For women who are diagnosed with breast cancer, it is often the advice from their girlfriends, rather than their doctors, which means the most.
On "The Girlfriend's Guide to Breast Cancer," six women from ABC News sat down to dish advice and share experiences about their personal battles with cancer — from how to position a wig correctly, to the importance of choosing a doctor you are comfortable with.
The first subject the women discussed was arguably one of the most difficult challenges they faced: how they told their families, friends and co-workers they had cancer.
For Robin Roberts, co-host of ABC's "Good Morning America," and Cokie Roberts, an ABC News political commentator and senior news analyst at National Public Radio, their roles in the public spotlight made it difficult to keep their diagnoses private.
"I really didn't want to tell my mother," said Cokie, who worried about her mother's reaction after having already lost one daughter to melanoma. "I thought I could get away without telling her, but then, I see it on the crawl on CNN, and I'm thinking, 'Thank God I told my mother.'"
When Robin announced she had breast cancer on "Good Morning America," the story that ran on ABCNews.com received thousands of comments from supportive fans.
Amy Entelis, senior vice president of talent recruitment and business affairs, said that she managed to tell her mother without once mentioning the word "cancer." And when it came to telling co-workers, slowly was the best method for her.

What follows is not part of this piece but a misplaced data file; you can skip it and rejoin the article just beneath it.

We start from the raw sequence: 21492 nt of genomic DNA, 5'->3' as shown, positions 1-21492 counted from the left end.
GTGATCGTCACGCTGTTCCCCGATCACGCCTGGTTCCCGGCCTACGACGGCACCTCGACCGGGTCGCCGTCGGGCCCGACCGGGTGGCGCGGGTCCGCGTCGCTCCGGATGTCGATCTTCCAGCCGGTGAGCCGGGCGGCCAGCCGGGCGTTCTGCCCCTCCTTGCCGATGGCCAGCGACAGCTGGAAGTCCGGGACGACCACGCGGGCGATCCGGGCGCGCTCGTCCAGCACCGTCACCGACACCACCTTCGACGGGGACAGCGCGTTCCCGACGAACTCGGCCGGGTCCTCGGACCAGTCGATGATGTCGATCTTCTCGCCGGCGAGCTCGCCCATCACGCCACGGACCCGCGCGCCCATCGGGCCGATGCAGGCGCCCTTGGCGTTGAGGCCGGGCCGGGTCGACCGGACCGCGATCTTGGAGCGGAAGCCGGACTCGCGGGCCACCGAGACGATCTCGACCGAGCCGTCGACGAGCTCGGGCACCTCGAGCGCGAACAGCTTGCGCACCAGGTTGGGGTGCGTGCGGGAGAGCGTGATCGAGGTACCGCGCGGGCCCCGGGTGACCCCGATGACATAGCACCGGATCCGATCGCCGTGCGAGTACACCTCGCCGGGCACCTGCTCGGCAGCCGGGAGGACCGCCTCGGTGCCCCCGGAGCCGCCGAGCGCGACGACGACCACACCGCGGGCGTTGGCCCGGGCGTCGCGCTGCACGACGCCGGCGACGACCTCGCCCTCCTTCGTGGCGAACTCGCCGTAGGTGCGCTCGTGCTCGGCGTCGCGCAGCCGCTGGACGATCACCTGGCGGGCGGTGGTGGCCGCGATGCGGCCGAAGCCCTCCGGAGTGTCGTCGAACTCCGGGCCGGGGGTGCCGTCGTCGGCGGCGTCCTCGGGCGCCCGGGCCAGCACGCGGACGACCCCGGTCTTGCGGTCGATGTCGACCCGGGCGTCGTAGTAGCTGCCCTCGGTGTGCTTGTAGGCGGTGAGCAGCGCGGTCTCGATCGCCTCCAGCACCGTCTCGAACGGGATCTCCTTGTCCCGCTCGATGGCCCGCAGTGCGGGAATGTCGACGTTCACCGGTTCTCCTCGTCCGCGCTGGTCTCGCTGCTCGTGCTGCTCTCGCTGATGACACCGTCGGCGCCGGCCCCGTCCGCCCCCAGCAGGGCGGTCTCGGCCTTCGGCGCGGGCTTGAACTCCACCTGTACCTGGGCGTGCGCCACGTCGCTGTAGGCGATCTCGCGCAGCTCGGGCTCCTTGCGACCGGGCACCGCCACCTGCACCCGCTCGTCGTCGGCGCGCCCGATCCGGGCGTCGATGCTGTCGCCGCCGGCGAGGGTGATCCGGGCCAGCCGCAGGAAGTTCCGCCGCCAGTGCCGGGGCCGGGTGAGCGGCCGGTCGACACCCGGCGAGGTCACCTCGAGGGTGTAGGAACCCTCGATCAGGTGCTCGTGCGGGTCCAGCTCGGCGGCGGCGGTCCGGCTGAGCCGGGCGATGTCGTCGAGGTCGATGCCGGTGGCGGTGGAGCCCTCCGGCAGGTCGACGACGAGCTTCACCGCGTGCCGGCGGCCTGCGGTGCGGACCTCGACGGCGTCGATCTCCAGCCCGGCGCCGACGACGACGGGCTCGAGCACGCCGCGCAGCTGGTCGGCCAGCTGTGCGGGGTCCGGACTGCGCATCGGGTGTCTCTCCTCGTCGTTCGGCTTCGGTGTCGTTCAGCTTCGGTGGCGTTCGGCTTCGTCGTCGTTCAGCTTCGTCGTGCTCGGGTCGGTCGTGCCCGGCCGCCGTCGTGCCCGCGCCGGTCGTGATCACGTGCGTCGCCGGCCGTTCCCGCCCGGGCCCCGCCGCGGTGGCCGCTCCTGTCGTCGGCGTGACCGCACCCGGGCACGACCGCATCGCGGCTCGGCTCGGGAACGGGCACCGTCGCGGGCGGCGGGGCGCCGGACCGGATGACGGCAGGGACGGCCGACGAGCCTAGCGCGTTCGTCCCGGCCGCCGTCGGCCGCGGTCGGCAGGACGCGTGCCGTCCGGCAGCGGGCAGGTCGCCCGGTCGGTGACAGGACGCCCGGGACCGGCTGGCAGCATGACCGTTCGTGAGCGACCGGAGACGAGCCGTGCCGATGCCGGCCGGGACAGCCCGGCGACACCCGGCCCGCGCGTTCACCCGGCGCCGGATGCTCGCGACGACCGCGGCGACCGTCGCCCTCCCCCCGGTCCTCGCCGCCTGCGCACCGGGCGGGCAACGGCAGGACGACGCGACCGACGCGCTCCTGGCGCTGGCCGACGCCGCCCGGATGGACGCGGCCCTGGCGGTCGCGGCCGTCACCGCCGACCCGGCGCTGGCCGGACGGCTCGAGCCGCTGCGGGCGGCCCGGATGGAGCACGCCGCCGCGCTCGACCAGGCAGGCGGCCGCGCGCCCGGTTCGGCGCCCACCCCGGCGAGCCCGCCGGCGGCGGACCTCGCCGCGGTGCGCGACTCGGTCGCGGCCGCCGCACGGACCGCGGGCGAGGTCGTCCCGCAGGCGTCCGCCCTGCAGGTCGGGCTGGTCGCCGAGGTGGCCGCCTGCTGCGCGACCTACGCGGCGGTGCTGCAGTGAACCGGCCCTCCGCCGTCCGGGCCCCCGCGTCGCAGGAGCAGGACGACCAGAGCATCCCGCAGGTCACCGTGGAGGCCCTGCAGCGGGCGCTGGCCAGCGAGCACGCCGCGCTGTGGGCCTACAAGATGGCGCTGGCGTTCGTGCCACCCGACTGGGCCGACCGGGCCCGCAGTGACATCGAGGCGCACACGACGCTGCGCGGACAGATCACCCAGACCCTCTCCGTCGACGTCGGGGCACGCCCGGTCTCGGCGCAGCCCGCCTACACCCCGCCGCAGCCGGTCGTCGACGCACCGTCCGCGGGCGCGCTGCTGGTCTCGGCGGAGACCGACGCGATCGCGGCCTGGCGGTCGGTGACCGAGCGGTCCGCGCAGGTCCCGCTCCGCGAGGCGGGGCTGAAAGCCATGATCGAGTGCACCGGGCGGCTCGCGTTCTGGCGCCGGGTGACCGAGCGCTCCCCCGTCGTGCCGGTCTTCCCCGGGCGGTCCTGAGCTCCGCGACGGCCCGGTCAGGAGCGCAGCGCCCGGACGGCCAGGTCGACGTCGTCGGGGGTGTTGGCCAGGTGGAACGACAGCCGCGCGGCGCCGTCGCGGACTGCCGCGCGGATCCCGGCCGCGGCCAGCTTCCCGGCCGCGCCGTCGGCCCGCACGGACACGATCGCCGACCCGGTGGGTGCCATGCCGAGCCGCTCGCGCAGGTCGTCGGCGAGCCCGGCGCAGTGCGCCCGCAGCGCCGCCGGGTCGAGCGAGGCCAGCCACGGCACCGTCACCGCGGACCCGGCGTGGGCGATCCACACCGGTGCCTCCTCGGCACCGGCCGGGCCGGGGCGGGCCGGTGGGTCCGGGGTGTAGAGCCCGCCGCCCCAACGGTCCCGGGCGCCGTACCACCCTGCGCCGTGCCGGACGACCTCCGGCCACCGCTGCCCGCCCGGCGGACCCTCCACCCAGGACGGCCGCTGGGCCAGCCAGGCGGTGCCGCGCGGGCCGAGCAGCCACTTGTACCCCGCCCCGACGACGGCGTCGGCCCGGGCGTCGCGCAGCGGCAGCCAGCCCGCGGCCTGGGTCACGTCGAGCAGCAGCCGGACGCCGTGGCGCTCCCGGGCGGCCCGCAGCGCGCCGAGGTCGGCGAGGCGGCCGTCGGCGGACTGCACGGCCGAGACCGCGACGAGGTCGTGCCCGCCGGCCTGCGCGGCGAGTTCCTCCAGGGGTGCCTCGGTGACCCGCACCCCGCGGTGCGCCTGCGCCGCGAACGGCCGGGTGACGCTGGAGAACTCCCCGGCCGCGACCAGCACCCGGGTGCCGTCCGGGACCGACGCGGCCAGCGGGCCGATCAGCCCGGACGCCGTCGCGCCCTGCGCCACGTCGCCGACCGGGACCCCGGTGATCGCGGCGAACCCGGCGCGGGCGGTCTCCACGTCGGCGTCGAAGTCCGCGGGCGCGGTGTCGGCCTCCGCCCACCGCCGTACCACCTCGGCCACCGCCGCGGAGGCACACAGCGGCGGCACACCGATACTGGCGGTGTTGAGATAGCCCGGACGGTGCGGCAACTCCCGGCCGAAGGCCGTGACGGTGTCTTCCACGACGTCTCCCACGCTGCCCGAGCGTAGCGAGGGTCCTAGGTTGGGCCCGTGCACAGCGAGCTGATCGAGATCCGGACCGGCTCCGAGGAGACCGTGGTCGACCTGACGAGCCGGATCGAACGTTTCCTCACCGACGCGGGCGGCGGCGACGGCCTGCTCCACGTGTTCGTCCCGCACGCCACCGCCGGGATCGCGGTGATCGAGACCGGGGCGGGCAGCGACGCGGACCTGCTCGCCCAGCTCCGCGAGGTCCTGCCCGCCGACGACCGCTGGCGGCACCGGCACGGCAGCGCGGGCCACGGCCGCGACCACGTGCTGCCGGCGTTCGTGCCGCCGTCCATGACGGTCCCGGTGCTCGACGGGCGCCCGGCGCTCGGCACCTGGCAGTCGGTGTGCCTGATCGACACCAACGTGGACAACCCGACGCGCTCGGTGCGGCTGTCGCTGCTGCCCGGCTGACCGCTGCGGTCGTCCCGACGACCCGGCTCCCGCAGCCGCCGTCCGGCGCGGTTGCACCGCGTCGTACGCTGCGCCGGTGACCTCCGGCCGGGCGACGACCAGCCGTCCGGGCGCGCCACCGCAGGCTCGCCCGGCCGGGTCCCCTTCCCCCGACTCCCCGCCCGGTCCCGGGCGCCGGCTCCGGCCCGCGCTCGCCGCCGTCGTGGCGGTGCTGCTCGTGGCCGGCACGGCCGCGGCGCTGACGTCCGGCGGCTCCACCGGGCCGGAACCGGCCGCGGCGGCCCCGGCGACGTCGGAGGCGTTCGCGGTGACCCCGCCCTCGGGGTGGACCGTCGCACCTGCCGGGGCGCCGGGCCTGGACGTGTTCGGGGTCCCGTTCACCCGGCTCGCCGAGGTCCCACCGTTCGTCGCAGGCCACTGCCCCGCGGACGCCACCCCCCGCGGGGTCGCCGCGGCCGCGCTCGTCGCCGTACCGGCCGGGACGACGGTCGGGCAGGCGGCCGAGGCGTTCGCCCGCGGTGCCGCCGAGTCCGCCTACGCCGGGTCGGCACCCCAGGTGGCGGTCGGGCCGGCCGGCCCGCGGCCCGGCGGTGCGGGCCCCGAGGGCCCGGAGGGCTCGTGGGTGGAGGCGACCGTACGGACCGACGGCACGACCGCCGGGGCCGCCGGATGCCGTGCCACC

"I did it a little bit at a time," said Entelis. "I told someone new at work every three days."
All the women agreed that as anxious as they were about opening up about their cancer, having supportive friends and family made all the difference.
"I didn't want everyone wondering — I wanted to get it out there," said Fiona Conway, executive director of ABC NewsOne, who said she told her co-workers via e-mail. "It was good to get it out there and talk about it."
"I tangibly felt the prayers," said Robin. "I slept like a baby the night I told everyone on 'Good Morning America.'"
Robin, who just started chemotherapy, declared herself a cancer "newbie," and was eager to hear advice from the other women. She even joked she was "taking notes" during the discussion.
Most of the women agreed that as hesitant as they were initially, shaving their heads ended up being the best way to deal with the hair loss.
Entelis added that she wished more people would have told her how lopsided her wig was.
"Here's a tip on the wig," said Entelis. "I put it on and went to work, and it was a little askew. So, girlfriends, I think that's a place to be helpful and say, 'If you moved it a little one way, it would look better.' It takes awhile to get it to look right."
Cokie added that losing her hair wasn't all bad — she thought her new head of hair was actually nicer than her original hair.
"The best thing you can be told is that you look beautiful," remarked Laura Marquez, a correspondent, based in Washington, D.C. "It's better to have a bad hair day than a no hair day."
The right bra was key for Jessica Guff, executive producer of ABC News NOW, who advised that a comfortable bra was essential for surgery.
"You should have a bra with no underwire, and a front clip," said Guff, who said she spent the night before her surgery scouring stores for a comfortable bra. "I eventually found it at the gift shop at the hospital."